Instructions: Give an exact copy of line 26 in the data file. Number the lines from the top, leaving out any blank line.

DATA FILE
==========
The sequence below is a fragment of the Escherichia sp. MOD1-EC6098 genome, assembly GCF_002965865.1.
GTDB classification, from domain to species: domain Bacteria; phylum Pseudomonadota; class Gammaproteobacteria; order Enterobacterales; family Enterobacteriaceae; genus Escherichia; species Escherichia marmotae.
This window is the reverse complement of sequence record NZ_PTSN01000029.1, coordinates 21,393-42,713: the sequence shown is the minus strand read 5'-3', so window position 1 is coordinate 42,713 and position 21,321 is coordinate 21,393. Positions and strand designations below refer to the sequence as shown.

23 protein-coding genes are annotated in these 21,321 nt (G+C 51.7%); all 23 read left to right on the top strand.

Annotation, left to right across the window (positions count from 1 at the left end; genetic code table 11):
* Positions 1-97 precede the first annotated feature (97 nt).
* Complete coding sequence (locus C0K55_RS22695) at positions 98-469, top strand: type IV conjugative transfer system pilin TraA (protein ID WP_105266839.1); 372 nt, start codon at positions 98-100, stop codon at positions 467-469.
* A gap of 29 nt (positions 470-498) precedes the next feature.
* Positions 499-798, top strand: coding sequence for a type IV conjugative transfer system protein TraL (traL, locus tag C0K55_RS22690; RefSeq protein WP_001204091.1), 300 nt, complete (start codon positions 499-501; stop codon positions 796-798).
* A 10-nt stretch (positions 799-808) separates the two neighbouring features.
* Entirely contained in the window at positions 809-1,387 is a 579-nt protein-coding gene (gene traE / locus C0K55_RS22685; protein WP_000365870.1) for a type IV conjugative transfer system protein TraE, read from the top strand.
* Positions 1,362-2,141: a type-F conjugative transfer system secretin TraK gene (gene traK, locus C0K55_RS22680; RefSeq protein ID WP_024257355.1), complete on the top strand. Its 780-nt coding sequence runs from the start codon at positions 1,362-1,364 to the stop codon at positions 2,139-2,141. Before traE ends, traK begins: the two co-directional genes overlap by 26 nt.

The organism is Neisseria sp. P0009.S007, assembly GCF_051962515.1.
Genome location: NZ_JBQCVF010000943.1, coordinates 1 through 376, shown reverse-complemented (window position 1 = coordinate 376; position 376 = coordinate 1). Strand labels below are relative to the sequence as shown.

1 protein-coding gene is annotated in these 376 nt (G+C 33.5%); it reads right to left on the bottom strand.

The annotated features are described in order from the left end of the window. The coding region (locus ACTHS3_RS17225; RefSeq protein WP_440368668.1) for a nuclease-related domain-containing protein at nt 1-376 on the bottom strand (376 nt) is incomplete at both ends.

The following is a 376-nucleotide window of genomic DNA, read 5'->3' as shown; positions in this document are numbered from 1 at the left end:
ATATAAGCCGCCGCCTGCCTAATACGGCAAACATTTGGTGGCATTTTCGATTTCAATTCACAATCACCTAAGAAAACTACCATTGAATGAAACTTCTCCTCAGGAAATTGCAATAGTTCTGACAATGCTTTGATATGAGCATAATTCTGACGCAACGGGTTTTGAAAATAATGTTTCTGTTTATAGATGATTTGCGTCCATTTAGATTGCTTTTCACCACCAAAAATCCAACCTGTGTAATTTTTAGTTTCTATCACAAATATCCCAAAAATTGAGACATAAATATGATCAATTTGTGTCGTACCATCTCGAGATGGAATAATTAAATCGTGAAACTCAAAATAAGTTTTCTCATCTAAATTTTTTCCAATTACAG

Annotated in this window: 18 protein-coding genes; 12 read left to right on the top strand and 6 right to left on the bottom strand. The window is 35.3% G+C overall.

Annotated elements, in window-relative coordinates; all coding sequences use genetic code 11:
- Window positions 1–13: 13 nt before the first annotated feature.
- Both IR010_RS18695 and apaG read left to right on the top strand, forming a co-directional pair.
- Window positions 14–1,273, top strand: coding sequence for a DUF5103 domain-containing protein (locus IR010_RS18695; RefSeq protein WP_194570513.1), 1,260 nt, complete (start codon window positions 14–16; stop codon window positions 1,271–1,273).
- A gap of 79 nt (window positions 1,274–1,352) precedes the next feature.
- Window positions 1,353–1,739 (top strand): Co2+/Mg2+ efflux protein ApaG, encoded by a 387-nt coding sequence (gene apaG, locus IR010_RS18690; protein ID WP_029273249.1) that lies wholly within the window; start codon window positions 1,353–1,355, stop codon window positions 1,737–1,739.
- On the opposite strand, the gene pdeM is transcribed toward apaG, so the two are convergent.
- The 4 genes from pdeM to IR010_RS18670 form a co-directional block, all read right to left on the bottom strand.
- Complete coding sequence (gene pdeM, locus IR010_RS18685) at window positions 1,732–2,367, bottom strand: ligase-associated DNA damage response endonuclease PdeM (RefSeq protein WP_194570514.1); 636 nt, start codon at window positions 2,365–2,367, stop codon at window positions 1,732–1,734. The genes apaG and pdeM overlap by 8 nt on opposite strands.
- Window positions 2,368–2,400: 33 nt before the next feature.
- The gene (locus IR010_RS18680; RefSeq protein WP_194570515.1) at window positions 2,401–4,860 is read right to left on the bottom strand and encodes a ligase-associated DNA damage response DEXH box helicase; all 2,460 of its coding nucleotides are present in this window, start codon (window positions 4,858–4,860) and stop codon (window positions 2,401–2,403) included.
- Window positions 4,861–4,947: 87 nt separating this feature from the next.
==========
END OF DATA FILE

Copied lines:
- On the opposite strand, the gene pdeM is transcribed toward apaG, so the two are convergent.